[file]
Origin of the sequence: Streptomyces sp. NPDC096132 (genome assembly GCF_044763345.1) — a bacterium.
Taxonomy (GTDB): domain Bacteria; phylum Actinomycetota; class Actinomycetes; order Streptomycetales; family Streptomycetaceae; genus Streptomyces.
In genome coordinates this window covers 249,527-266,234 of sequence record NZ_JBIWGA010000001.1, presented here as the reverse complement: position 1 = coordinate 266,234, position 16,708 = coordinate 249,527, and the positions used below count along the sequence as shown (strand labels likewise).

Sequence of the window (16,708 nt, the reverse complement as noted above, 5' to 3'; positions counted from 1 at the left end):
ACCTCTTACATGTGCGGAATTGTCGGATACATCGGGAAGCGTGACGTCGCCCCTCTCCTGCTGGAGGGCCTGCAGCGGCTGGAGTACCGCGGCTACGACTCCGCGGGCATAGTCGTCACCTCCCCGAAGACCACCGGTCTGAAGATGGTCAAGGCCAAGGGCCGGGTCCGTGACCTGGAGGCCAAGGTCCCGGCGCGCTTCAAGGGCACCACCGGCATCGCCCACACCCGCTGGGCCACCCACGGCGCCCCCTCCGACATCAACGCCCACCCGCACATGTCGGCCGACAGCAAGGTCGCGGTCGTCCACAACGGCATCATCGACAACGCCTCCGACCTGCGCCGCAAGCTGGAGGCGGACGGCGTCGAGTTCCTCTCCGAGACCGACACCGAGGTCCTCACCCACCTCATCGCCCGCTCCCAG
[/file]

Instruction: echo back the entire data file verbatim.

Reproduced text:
Origin of the sequence: Streptomyces sp. NPDC096132 (genome assembly GCF_044763345.1) — a bacterium.
Taxonomy (GTDB): domain Bacteria; phylum Actinomycetota; class Actinomycetes; order Streptomycetales; family Streptomycetaceae; genus Streptomyces.
In genome coordinates this window covers 249,527-266,234 of sequence record NZ_JBIWGA010000001.1, presented here as the reverse complement: position 1 = coordinate 266,234, position 16,708 = coordinate 249,527, and the positions used below count along the sequence as shown (strand labels likewise).

Sequence of the window (16,708 nt, the reverse complement as noted above, 5' to 3'; positions counted from 1 at the left end):
ACCTCTTACATGTGCGGAATTGTCGGATACATCGGGAAGCGTGACGTCGCCCCTCTCCTGCTGGAGGGCCTGCAGCGGCTGGAGTACCGCGGCTACGACTCCGCGGGCATAGTCGTCACCTCCCCGAAGACCACCGGTCTGAAGATGGTCAAGGCCAAGGGCCGGGTCCGTGACCTGGAGGCCAAGGTCCCGGCGCGCTTCAAGGGCACCACCGGCATCGCCCACACCCGCTGGGCCACCCACGGCGCCCCCTCCGACATCAACGCCCACCCGCACATGTCGGCCGACAGCAAGGTCGCGGTCGTCCACAACGGCATCATCGACAACGCCTCCGACCTGCGCCGCAAGCTGGAGGCGGACGGCGTCGAGTTCCTCTCCGAGACCGACACCGAGGTCCTCACCCACCTCATCGCCCGCTCCCAG